Plugs From Down Under for ‘Don’t Sell Your Coat’

For thinking Australians, the battle against climate change distortions is personal.

Just as global warming propaganda is to a significant extent an English fairytale written for English-speakers, via bullying and convenience (in peer-reviewed literature and at the UN) and because of anglophone dominance in the keeping of global temperature records, as I show in my book, so too is meaningful climate change skepticism a specialty of English-speakers. (And if that isn’t the longest blog sentence on planet Earth today, it’s not because I’m not trying.)

Need proof that English-speaking skeptics are fighting the good fight like no one else? Well, the unparalleled success of the American skeptic website is one indication. Here are some others: Canadians Steve McIntyre and Ross McKitrick; Englishmen Andrew Montford and James Delingpole; and Australians Bob Carter and Ian Plimer. There are many other examples of heavyweight skepticism on the part of English-speaking scientists and analysts, but there are simply not that many world-famous skeptics practicing their craft in non-English languages. On the other hand, Henrik Svensmark, Nir Shaviv, and Habibullo Abdussamatov all come to mind.

At any rate, two Australians rounding out the English-speaking world’s roster of serious skeptics are Joanne Nova and Simon Turnill, and I wanted to take a moment here to thank both of them publicly for being kind enough to read my book and say some very nice things about it indeed. From Joanne comes this:

[The book] might make just the perfect gift for that slab of the population who would have happily read skeptical feature articles in their newspapers week after week if only the newspapers would run skeptical feature articles.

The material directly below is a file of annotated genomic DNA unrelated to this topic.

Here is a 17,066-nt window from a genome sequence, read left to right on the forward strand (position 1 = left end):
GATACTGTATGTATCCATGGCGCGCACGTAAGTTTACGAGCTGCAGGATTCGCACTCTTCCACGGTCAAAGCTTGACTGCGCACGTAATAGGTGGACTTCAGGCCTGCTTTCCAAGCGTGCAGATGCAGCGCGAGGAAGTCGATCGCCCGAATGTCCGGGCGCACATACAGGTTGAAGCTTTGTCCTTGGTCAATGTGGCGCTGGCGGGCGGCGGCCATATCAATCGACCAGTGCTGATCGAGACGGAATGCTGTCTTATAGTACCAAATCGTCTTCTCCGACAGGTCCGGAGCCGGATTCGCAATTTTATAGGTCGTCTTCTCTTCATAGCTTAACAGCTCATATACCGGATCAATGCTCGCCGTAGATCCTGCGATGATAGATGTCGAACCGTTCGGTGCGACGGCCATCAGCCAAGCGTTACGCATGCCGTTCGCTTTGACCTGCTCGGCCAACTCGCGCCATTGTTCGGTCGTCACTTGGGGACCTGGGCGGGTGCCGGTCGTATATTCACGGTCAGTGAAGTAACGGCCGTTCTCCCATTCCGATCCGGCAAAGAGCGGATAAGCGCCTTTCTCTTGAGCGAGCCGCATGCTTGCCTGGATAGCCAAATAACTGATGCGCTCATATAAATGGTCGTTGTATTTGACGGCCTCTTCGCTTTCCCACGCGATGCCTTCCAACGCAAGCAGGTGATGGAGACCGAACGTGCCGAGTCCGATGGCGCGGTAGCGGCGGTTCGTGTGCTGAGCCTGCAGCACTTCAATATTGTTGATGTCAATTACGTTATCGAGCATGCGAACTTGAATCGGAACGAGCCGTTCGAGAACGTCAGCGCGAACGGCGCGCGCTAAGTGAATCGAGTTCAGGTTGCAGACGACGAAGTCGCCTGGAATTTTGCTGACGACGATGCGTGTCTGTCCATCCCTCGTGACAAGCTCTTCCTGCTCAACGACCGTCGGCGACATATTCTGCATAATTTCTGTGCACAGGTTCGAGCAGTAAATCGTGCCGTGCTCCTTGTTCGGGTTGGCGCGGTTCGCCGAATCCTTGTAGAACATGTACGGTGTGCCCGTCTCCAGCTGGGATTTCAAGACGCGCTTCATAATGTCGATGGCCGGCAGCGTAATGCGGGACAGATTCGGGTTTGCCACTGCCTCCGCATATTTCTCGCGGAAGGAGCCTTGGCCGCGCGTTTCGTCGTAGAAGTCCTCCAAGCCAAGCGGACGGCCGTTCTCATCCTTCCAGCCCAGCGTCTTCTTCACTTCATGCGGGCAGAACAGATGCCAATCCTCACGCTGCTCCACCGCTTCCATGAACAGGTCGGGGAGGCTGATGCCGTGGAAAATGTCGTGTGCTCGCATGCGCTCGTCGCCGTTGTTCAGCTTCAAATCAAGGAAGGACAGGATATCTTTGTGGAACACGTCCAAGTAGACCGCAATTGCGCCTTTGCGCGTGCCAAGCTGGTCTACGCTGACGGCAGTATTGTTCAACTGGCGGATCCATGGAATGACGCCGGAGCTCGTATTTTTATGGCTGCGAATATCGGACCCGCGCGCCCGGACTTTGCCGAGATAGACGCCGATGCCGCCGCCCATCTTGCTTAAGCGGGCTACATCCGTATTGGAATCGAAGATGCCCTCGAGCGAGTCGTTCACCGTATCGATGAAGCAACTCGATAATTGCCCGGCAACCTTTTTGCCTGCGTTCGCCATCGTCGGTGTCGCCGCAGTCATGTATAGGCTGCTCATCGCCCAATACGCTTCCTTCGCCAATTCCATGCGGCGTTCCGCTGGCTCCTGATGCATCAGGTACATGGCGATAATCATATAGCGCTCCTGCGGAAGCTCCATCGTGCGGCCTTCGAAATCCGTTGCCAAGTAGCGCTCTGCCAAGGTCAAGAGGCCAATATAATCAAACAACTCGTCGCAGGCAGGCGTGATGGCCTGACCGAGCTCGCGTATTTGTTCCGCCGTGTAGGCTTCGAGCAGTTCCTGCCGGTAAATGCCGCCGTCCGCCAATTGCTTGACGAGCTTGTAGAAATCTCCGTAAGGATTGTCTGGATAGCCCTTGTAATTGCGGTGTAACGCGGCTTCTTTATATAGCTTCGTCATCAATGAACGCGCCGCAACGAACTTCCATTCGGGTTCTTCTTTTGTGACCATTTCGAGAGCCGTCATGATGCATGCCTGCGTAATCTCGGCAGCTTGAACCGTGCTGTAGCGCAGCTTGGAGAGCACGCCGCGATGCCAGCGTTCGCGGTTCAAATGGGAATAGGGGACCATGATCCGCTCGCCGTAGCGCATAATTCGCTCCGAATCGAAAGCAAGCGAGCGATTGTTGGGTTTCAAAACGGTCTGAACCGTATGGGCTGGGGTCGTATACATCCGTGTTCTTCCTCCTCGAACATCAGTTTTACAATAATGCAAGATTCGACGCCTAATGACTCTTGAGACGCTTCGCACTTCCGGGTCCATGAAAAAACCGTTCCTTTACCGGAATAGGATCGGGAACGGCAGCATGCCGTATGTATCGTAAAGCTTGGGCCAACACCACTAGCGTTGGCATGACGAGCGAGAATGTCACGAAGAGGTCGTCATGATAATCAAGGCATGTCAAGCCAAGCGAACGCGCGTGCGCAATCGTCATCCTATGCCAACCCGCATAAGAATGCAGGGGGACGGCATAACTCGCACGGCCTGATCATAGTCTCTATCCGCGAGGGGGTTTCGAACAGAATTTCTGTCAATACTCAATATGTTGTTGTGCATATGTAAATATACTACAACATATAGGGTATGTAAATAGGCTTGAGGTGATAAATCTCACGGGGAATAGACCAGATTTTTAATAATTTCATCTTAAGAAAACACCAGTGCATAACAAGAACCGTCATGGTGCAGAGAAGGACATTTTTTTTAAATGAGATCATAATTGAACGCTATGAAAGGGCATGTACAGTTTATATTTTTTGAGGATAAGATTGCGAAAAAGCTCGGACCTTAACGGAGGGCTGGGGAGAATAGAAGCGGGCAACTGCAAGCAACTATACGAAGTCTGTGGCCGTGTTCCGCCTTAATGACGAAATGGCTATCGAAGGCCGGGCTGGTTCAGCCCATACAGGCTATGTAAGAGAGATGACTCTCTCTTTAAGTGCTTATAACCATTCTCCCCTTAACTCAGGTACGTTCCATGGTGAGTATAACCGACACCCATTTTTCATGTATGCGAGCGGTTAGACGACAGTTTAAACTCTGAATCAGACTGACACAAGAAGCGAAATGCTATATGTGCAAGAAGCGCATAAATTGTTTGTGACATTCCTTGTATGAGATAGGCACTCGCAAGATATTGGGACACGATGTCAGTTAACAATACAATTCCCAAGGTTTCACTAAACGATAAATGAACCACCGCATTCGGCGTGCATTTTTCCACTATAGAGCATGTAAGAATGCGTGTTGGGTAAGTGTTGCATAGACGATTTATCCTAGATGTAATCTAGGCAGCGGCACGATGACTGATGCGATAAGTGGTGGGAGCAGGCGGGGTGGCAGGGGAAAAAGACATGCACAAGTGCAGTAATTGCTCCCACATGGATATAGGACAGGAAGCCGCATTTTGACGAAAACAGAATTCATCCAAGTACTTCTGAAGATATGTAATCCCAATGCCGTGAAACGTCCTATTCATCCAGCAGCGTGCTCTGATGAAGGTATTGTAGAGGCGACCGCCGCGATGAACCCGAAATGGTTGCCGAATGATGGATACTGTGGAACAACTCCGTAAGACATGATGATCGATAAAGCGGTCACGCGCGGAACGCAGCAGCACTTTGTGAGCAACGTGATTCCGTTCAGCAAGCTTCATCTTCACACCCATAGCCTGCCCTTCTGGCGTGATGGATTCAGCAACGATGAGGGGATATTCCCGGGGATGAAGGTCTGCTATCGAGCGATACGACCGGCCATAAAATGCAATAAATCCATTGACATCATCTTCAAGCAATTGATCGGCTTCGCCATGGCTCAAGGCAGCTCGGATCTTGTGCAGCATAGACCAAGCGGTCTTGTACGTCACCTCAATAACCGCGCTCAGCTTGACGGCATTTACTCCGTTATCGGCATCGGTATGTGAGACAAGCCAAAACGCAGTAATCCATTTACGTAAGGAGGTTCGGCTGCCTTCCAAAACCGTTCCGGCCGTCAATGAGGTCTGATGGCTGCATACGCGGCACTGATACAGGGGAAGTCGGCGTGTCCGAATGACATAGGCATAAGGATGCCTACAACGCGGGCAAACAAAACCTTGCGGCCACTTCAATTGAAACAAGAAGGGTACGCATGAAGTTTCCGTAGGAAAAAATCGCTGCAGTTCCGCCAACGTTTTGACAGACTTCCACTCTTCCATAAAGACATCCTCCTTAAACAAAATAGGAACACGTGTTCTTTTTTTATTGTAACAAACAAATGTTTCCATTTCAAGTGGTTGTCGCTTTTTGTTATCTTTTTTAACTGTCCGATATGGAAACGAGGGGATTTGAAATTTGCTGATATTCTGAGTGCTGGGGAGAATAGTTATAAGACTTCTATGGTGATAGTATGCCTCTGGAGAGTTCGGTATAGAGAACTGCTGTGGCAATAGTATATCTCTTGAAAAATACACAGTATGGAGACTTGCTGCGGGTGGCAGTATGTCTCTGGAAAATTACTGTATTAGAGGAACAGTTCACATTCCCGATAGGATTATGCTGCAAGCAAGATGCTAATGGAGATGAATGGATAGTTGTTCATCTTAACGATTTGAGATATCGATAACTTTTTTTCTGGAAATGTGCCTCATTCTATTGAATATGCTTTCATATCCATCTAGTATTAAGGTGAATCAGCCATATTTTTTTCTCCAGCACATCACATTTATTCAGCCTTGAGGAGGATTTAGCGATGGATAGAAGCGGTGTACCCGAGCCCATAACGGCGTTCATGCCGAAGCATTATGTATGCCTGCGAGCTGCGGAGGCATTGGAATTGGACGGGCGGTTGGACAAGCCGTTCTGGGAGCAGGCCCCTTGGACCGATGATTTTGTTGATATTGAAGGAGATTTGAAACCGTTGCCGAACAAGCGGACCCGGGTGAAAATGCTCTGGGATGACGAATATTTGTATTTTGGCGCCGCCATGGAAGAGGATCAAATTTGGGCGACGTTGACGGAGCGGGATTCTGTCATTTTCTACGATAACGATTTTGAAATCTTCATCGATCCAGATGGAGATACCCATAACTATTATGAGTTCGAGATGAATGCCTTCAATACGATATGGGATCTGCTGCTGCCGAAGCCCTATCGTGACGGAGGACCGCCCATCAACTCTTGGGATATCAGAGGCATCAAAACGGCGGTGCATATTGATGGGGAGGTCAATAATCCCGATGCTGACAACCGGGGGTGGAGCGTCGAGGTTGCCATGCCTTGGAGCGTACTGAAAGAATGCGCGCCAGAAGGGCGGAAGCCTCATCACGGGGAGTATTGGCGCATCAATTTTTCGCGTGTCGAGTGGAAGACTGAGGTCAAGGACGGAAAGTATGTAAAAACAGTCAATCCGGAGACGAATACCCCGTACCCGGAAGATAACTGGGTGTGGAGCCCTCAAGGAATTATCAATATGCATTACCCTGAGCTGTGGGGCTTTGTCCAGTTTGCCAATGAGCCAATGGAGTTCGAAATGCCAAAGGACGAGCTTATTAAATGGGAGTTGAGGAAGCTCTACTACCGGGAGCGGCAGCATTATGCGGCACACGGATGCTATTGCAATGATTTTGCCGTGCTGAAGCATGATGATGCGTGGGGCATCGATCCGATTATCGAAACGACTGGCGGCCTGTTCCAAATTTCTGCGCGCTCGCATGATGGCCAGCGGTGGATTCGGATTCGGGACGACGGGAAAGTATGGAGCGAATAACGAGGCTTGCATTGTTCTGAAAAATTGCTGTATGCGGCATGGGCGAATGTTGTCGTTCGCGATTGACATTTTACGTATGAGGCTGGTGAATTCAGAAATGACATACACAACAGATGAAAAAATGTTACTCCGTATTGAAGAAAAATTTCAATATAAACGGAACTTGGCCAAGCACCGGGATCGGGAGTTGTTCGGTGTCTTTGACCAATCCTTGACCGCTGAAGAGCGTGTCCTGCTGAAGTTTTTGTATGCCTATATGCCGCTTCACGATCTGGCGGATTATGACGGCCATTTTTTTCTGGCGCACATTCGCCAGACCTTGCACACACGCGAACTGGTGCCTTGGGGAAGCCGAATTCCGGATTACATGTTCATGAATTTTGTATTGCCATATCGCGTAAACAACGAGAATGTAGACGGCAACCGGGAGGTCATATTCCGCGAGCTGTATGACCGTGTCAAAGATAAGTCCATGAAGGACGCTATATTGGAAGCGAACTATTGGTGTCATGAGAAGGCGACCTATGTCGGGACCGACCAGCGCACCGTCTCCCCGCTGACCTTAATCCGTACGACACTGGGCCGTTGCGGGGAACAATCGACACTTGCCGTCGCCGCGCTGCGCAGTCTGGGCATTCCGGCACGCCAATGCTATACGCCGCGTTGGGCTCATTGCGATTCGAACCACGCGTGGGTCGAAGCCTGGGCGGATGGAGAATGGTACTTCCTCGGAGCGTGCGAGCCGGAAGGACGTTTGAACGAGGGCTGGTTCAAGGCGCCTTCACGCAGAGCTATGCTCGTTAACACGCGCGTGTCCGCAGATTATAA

While some in the skeptic community will read between the lines that Don’t Sell Your Coat is not densely technical, I could not be more pleased to have confirmed that my book is on-the-money for a non-technical audience. I wrote it for smart people who have yet to devote a few hundred hours to reading some of the wonderful blogs out there.

And from Simon comes the following:

If you want a clear, very readable and straightforward exposé of the alarmism of climate science and the media, the myth of the green economy, the ostracising of dissenters and the myriad other distorted facets to this key issue for the 21st century, Don’t sell your coat ticks all the boxes … Highly recommended.

Australians have a lot at stake in the global warming argument, as the prosperity of their country is even more in the balance, thanks to the nation’s hideous new carbon tax and efforts by the government of Julia Gillard to suppress free speech. For Joanne and Simon to take time away from the trenches in their war against such nonsense is its own high compliment.

Whispers of an update to DSYC are multiplying (mostly from my own lips). An initial update will happen within 10 days, and a more significant one within 30 days. You heard it here first. So, if you’ve been playing hard to get as a book purchaser, go ahead and wait another little while. Soon, the book will be irresistible!

About Harold Ambler

I am a lifelong environmentalist. I started my journalism career at The New Yorker, where I worked as a copy editor. Since then, my own work has appeared in The New York Daily News, The National Review Online, The Atlantic Wire, The Huffington Post, The Berkeley Daily Planet, The Providence Journal, Brown Alumni Monthly, The Narragansett Times, Rhode Island Monthly, and Providence Business News.
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